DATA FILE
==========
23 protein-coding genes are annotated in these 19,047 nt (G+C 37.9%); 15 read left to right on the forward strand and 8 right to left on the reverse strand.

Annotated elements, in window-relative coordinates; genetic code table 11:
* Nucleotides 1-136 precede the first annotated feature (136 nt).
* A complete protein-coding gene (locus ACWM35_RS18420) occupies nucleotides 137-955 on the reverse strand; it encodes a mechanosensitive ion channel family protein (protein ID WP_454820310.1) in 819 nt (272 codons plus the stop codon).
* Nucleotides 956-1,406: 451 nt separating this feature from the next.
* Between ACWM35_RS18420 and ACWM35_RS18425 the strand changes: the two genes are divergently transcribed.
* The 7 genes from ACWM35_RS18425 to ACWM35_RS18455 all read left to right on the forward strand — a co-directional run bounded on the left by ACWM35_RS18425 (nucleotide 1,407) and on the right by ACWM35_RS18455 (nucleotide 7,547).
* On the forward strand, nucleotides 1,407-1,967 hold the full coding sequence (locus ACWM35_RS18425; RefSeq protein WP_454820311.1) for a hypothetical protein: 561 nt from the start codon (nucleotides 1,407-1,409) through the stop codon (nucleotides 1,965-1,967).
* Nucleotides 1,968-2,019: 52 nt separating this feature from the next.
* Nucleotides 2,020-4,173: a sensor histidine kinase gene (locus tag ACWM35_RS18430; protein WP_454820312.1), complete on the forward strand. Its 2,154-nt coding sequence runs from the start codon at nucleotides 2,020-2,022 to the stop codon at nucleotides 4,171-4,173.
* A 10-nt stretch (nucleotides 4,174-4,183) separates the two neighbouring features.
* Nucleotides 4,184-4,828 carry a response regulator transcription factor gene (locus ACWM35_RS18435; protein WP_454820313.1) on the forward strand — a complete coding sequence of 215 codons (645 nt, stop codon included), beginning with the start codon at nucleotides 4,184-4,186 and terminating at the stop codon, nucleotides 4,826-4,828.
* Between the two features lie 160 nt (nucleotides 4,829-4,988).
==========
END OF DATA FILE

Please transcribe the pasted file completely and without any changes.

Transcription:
23 protein-coding genes are annotated in these 19,047 nt (G+C 37.9%); 15 read left to right on the forward strand and 8 right to left on the reverse strand.

Annotated elements, in window-relative coordinates; genetic code table 11:
* Nucleotides 1-136 precede the first annotated feature (136 nt).
* A complete protein-coding gene (locus ACWM35_RS18420) occupies nucleotides 137-955 on the reverse strand; it encodes a mechanosensitive ion channel family protein (protein ID WP_454820310.1) in 819 nt (272 codons plus the stop codon).
* Nucleotides 956-1,406: 451 nt separating this feature from the next.
* Between ACWM35_RS18420 and ACWM35_RS18425 the strand changes: the two genes are divergently transcribed.
* The 7 genes from ACWM35_RS18425 to ACWM35_RS18455 all read left to right on the forward strand — a co-directional run bounded on the left by ACWM35_RS18425 (nucleotide 1,407) and on the right by ACWM35_RS18455 (nucleotide 7,547).
* On the forward strand, nucleotides 1,407-1,967 hold the full coding sequence (locus ACWM35_RS18425; RefSeq protein WP_454820311.1) for a hypothetical protein: 561 nt from the start codon (nucleotides 1,407-1,409) through the stop codon (nucleotides 1,965-1,967).
* Nucleotides 1,968-2,019: 52 nt separating this feature from the next.
* Nucleotides 2,020-4,173: a sensor histidine kinase gene (locus tag ACWM35_RS18430; protein WP_454820312.1), complete on the forward strand. Its 2,154-nt coding sequence runs from the start codon at nucleotides 2,020-2,022 to the stop codon at nucleotides 4,171-4,173.
* A 10-nt stretch (nucleotides 4,174-4,183) separates the two neighbouring features.
* Nucleotides 4,184-4,828 carry a response regulator transcription factor gene (locus ACWM35_RS18435; protein WP_454820313.1) on the forward strand — a complete coding sequence of 215 codons (645 nt, stop codon included), beginning with the start codon at nucleotides 4,184-4,186 and terminating at the stop codon, nucleotides 4,826-4,828.
* Between the two features lie 160 nt (nucleotides 4,829-4,988).